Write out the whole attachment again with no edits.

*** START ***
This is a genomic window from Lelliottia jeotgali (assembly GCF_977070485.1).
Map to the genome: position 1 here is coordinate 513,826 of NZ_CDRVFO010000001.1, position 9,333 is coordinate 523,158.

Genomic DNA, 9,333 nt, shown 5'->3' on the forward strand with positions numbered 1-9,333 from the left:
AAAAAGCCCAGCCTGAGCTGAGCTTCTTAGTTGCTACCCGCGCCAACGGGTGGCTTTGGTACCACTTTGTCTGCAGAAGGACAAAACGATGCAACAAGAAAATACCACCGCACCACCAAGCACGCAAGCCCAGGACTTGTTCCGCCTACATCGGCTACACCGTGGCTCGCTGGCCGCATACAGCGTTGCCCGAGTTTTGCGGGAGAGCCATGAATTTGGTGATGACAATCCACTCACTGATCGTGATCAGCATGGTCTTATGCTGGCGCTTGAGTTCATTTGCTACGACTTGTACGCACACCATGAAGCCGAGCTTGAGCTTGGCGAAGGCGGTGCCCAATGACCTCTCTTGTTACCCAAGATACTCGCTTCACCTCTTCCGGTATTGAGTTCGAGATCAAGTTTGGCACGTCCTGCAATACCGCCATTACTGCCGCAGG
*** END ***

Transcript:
This is a genomic window from Lelliottia jeotgali (assembly GCF_977070485.1).
Map to the genome: position 1 here is coordinate 513,826 of NZ_CDRVFO010000001.1, position 9,333 is coordinate 523,158.

Genomic DNA, 9,333 nt, shown 5'->3' on the forward strand with positions numbered 1-9,333 from the left:
AAAAAGCCCAGCCTGAGCTGAGCTTCTTAGTTGCTACCCGCGCCAACGGGTGGCTTTGGTACCACTTTGTCTGCAGAAGGACAAAACGATGCAACAAGAAAATACCACCGCACCACCAAGCACGCAAGCCCAGGACTTGTTCCGCCTACATCGGCTACACCGTGGCTCGCTGGCCGCATACAGCGTTGCCCGAGTTTTGCGGGAGAGCCATGAATTTGGTGATGACAATCCACTCACTGATCGTGATCAGCATGGTCTTATGCTGGCGCTTGAGTTCATTTGCTACGACTTGTACGCACACCATGAAGCCGAGCTTGAGCTTGGCGAAGGCGGTGCCCAATGACCTCTCTTGTTACCCAAGATACTCGCTTCACCTCTTCCGGTATTGAGTTCGAGATCAAGTTTGGCACGTCCTGCAATACCGCCATTACTGCCGCAGG